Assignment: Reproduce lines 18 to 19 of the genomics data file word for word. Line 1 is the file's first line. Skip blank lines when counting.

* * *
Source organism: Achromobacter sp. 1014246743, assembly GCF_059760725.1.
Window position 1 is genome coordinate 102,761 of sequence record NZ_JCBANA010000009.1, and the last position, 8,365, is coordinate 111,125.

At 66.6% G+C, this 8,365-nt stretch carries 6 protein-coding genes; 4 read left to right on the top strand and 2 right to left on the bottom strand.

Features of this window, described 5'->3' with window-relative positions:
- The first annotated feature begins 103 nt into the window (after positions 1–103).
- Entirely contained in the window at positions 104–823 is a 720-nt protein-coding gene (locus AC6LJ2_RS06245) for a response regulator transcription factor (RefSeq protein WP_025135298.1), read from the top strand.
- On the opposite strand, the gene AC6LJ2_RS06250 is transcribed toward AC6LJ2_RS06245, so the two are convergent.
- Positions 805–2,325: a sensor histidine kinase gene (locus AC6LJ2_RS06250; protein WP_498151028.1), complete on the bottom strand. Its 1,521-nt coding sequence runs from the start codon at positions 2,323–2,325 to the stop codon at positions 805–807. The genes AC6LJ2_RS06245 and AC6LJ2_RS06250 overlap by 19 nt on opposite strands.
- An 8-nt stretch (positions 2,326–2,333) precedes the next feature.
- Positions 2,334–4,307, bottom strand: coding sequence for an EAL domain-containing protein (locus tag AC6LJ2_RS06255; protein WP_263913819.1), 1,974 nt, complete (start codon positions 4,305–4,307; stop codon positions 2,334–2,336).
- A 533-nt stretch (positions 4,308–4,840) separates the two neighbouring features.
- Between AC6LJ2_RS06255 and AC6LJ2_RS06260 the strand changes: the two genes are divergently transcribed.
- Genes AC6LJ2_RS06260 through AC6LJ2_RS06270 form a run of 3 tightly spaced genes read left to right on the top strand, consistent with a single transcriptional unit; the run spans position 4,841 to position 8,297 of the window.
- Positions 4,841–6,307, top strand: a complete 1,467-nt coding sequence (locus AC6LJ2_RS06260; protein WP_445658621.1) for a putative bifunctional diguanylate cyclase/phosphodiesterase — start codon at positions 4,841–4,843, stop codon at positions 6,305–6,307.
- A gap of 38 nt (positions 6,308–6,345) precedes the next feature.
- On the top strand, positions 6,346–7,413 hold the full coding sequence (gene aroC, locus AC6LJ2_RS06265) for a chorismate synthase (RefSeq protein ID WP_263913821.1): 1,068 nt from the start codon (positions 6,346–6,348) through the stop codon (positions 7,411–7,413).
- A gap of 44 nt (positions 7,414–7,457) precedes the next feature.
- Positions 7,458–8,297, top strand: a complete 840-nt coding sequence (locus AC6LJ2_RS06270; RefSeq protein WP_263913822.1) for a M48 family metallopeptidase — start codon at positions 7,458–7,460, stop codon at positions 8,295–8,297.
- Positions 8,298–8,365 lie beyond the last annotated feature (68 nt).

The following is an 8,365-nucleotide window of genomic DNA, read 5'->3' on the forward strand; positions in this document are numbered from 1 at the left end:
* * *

- Positions 7,458–8,297, top strand: a complete 840-nt coding sequence (locus AC6LJ2_RS06270; RefSeq protein WP_263913822.1) for a M48 family metallopeptidase — start codon at positions 7,458–7,460, stop codon at positions 8,295–8,297.
- Positions 8,298–8,365 lie beyond the last annotated feature (68 nt).